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Jovem Guarda TV show - 1968

Brazilian rock'n'roll first hit in the late '50s, at roughly the same time as the beginning of the bossa nova boom... For the most part, the early roqueiros were looked down on, and rock was seen as an inferior North American import that only "kids" could like. Naturally, the music persisted, and found a home in the long-lived television show, Jovem Guarda, which was hosted by the charismatic vocalist, Roberto Carlos. Numerous bands flocked under its banner, and thousands of viewers tuned into the show with the same intense loyalty as shows such as American Bandstand and Ready, Steady Go enjoyed in the USA and England.

Jovem Guarda pop (also known as ie-ie-ie, once the Beatles hit...) was justifiably seen as a cutesy, prefab creation of the international record industry, which was eager to capitalize on the potentially lucrative South American youth culture, as it had in the U.S. and Western Europe. Most of the bands weren't that good, and their best material came from cover versions of foreign pop songs. Still, it was out of this early, commercialized teen scene that the hippie-ish tropicalia movement arose, blending psychedelic rock with the previously-separate bossa nova and samba traditions, along with a subversive new brand of often-surrealistic cultural politics. Despite the greater celebrity (and cultural relevance) of the tropicalia innovators, many of the ie-ie-ie groups persisted well into the 1970s, although most gradually devolved into soft pop outfits, rather than take up the more radical rock stylings of the early-70s counterculture. Here's a quick look at some of the high points (and low) of the Jovem Guarda scene...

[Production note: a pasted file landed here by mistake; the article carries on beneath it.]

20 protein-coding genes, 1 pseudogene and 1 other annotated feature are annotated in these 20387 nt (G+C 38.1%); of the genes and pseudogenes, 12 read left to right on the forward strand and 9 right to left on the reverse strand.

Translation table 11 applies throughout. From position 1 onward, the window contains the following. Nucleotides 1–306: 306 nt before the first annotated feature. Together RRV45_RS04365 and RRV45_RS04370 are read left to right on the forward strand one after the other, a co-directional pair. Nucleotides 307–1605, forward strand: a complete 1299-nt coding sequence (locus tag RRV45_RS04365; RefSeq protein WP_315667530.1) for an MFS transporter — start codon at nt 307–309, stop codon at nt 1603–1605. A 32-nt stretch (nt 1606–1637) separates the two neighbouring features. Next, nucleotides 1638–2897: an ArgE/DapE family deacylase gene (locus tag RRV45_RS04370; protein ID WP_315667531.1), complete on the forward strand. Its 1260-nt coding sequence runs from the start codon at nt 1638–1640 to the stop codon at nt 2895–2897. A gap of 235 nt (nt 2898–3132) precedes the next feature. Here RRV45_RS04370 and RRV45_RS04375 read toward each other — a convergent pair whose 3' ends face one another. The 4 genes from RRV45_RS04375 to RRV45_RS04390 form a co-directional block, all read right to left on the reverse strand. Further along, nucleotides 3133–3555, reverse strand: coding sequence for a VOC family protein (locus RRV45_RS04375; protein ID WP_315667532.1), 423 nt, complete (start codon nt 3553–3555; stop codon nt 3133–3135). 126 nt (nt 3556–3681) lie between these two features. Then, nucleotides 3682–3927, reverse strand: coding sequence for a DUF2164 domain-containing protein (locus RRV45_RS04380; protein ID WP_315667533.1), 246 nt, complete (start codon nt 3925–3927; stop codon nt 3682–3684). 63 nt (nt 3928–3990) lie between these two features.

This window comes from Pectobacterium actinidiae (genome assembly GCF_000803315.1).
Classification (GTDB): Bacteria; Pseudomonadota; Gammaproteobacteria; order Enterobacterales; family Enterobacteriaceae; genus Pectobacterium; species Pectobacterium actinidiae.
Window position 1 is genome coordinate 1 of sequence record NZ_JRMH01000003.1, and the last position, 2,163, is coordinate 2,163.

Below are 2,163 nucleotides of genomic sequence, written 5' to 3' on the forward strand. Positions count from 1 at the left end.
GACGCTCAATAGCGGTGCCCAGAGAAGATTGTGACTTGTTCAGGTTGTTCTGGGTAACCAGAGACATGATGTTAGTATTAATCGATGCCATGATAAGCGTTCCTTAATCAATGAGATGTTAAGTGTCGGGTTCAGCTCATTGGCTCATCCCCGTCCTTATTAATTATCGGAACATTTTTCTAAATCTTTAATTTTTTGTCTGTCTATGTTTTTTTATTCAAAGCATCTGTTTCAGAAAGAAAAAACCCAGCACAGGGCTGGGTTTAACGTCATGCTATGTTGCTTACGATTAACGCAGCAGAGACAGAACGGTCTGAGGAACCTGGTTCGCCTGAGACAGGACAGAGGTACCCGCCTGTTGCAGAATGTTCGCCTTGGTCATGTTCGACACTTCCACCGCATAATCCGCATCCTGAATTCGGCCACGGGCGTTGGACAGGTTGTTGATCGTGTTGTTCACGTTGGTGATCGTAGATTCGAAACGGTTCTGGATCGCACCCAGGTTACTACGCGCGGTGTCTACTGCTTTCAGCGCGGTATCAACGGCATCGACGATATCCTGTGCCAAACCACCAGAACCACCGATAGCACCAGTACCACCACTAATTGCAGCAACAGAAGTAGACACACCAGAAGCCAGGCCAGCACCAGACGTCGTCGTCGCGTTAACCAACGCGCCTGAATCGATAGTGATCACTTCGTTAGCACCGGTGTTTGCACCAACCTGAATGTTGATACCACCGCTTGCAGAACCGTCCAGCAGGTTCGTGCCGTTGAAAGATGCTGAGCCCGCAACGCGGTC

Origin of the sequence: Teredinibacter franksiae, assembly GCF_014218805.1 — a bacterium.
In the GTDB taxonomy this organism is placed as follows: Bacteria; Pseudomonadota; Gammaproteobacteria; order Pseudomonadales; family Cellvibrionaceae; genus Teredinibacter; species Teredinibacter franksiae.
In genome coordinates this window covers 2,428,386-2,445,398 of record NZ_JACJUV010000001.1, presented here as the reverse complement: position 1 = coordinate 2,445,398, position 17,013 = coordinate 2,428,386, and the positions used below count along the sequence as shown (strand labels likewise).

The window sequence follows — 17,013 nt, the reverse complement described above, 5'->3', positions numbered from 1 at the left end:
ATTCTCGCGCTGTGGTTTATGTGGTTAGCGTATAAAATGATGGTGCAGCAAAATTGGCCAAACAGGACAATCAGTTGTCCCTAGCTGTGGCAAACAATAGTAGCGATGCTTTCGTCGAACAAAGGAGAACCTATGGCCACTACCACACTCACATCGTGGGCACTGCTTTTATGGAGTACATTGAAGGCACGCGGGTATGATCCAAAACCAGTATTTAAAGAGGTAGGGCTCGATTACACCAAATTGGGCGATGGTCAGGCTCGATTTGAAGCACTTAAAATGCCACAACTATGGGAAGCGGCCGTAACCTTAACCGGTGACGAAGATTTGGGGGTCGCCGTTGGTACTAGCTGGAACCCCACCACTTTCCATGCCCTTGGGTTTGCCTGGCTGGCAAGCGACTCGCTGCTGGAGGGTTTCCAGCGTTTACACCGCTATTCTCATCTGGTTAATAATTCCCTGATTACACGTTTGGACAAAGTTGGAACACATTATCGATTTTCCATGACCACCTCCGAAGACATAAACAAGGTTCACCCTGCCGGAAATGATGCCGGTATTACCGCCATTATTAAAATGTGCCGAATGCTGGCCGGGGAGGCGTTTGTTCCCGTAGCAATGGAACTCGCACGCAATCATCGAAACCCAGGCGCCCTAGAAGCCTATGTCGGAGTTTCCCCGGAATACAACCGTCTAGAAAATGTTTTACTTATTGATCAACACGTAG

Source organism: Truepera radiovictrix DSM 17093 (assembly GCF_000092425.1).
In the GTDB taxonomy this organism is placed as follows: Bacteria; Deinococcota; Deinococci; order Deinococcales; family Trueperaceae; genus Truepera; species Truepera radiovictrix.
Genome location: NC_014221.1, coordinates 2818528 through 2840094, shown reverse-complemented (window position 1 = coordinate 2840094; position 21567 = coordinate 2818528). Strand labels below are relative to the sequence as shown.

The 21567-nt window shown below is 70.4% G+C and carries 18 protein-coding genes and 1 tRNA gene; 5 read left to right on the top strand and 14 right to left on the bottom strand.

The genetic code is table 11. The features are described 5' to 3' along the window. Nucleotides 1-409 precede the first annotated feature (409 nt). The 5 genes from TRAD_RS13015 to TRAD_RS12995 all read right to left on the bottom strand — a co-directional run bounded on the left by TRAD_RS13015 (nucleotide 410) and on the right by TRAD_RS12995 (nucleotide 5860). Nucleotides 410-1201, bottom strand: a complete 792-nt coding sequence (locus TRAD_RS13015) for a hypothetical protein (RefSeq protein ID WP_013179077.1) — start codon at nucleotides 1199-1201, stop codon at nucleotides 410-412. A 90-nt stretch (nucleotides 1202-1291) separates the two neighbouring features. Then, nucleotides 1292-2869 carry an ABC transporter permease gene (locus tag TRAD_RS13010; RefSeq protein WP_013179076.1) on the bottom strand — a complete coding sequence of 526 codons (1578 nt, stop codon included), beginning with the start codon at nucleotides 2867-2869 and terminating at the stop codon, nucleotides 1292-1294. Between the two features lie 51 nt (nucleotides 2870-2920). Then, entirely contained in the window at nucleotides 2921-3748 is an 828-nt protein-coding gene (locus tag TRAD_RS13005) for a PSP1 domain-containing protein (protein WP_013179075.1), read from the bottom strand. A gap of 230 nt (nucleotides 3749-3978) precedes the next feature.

Jovem Guarda: A-C | D-J | K-S | T-Z | Compilations | Tropicalia | BRock, Indie & Punk

Taiguara - see artist discography

Trio Esperanca - see artist discography

Trio Melodia "Jovem Guarda 35 Anos" (Sony, 2000)

Trio Ternura "Trio Ternura" (CBS) (1971?)
(Produced by Raul Seixas)

A cool psychedelic soul-pop album, produced under the auspices of crazed, ne'er-do-well avant-rocker, Raul Seixas, who was just about ready to get kicked off the CBS label himself for greenlighting his own solo album without the label head's approval. Enough about him, though... This album has some great '60s pop twists, LA-style orchestral stuff, cannily blended with driving funk, similar to early Sly & The Family Stone. They later released an album under the name of Quinteto Ternura. Retro fans pay heed: this is an album worth tracking down!

Vanusa - see artist discography

Os Vips "Os Vips" (Continental, 1965)

Os Vips "Os Vips" (Continental, 1966)

Os Vips "Os Vips" (Continental, 1967)

Ronnie Von - see artist discography

Wanderlea - see artist discography

Ed Wilson "Verdadeiro Amor -- Jovem Guarda" (Sony, 2002)

Ed Wilson "Minha Estrada" (2005)

Youngsters "Twist Only Twist/Os Fabulosos" (Sony, 2000)
A CD reissue of two albums, 1965's Twist Only Twist and Os Fabulosos, from 1965...

Zege & The Silver Jets "Zege & The Silver Jets" (Rozenblit, 1972)
An early album by Ze Geraldo... It's fairly clumsy jovem guarda-meets-psych/pop material, in the Roberto Carlos style, but not as well produced or performed. It's okay, though, mostly a curio. There are only a few tracks on here are ones I'd want to come back to and listen to just for fun, including a couple with a Ray Charles beat to 'em... A lot of sluggish, organ-heavy ballads, though, and those are less fun.

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